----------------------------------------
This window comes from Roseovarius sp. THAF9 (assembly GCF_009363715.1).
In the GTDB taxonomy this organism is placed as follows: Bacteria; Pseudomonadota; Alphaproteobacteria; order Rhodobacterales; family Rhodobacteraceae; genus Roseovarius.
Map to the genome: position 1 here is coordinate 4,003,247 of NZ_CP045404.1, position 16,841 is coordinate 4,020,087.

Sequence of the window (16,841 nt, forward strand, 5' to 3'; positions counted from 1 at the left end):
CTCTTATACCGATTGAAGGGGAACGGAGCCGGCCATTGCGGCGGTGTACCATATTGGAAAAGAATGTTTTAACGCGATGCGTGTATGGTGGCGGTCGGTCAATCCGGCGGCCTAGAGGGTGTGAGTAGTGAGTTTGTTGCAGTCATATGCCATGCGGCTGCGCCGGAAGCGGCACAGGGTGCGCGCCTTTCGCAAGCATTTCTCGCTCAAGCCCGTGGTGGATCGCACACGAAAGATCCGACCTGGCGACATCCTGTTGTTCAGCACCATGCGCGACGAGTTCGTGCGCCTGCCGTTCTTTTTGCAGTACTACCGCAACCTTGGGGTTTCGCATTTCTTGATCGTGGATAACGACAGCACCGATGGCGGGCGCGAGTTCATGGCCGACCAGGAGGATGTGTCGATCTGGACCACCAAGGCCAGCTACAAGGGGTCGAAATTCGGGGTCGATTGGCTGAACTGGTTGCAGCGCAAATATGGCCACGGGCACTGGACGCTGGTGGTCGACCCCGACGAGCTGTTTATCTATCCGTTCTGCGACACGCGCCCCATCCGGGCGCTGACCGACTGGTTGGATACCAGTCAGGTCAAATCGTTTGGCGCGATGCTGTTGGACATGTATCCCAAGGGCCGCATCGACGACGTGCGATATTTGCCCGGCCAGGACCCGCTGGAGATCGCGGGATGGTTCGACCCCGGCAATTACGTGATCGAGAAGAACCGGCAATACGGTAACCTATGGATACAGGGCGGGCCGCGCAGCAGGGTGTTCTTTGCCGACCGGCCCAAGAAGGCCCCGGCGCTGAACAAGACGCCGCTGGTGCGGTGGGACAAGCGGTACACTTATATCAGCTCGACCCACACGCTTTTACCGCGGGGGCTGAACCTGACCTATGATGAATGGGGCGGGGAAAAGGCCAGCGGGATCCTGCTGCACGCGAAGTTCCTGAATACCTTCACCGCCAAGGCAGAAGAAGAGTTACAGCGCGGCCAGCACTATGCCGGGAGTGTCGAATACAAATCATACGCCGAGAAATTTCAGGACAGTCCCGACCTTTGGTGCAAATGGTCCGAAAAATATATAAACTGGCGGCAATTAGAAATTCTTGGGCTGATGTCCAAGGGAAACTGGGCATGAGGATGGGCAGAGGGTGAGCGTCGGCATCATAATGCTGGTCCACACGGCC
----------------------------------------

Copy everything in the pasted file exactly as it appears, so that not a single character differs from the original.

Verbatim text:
This window comes from Roseovarius sp. THAF9 (assembly GCF_009363715.1).
In the GTDB taxonomy this organism is placed as follows: Bacteria; Pseudomonadota; Alphaproteobacteria; order Rhodobacterales; family Rhodobacteraceae; genus Roseovarius.
Map to the genome: position 1 here is coordinate 4,003,247 of NZ_CP045404.1, position 16,841 is coordinate 4,020,087.

Sequence of the window (16,841 nt, forward strand, 5' to 3'; positions counted from 1 at the left end):
CTCTTATACCGATTGAAGGGGAACGGAGCCGGCCATTGCGGCGGTGTACCATATTGGAAAAGAATGTTTTAACGCGATGCGTGTATGGTGGCGGTCGGTCAATCCGGCGGCCTAGAGGGTGTGAGTAGTGAGTTTGTTGCAGTCATATGCCATGCGGCTGCGCCGGAAGCGGCACAGGGTGCGCGCCTTTCGCAAGCATTTCTCGCTCAAGCCCGTGGTGGATCGCACACGAAAGATCCGACCTGGCGACATCCTGTTGTTCAGCACCATGCGCGACGAGTTCGTGCGCCTGCCGTTCTTTTTGCAGTACTACCGCAACCTTGGGGTTTCGCATTTCTTGATCGTGGATAACGACAGCACCGATGGCGGGCGCGAGTTCATGGCCGACCAGGAGGATGTGTCGATCTGGACCACCAAGGCCAGCTACAAGGGGTCGAAATTCGGGGTCGATTGGCTGAACTGGTTGCAGCGCAAATATGGCCACGGGCACTGGACGCTGGTGGTCGACCCCGACGAGCTGTTTATCTATCCGTTCTGCGACACGCGCCCCATCCGGGCGCTGACCGACTGGTTGGATACCAGTCAGGTCAAATCGTTTGGCGCGATGCTGTTGGACATGTATCCCAAGGGCCGCATCGACGACGTGCGATATTTGCCCGGCCAGGACCCGCTGGAGATCGCGGGATGGTTCGACCCCGGCAATTACGTGATCGAGAAGAACCGGCAATACGGTAACCTATGGATACAGGGCGGGCCGCGCAGCAGGGTGTTCTTTGCCGACCGGCCCAAGAAGGCCCCGGCGCTGAACAAGACGCCGCTGGTGCGGTGGGACAAGCGGTACACTTATATCAGCTCGACCCACACGCTTTTACCGCGGGGGCTGAACCTGACCTATGATGAATGGGGCGGGGAAAAGGCCAGCGGGATCCTGCTGCACGCGAAGTTCCTGAATACCTTCACCGCCAAGGCAGAAGAAGAGTTACAGCGCGGCCAGCACTATGCCGGGAGTGTCGAATACAAATCATACGCCGAGAAATTTCAGGACAGTCCCGACCTTTGGTGCAAATGGTCCGAAAAATATATAAACTGGCGGCAATTAGAAATTCTTGGGCTGATGTCCAAGGGAAACTGGGCATGAGGATGGGCAGAGGGTGAGCGTCGGCATCATAATGCTGGTCCACACGGCC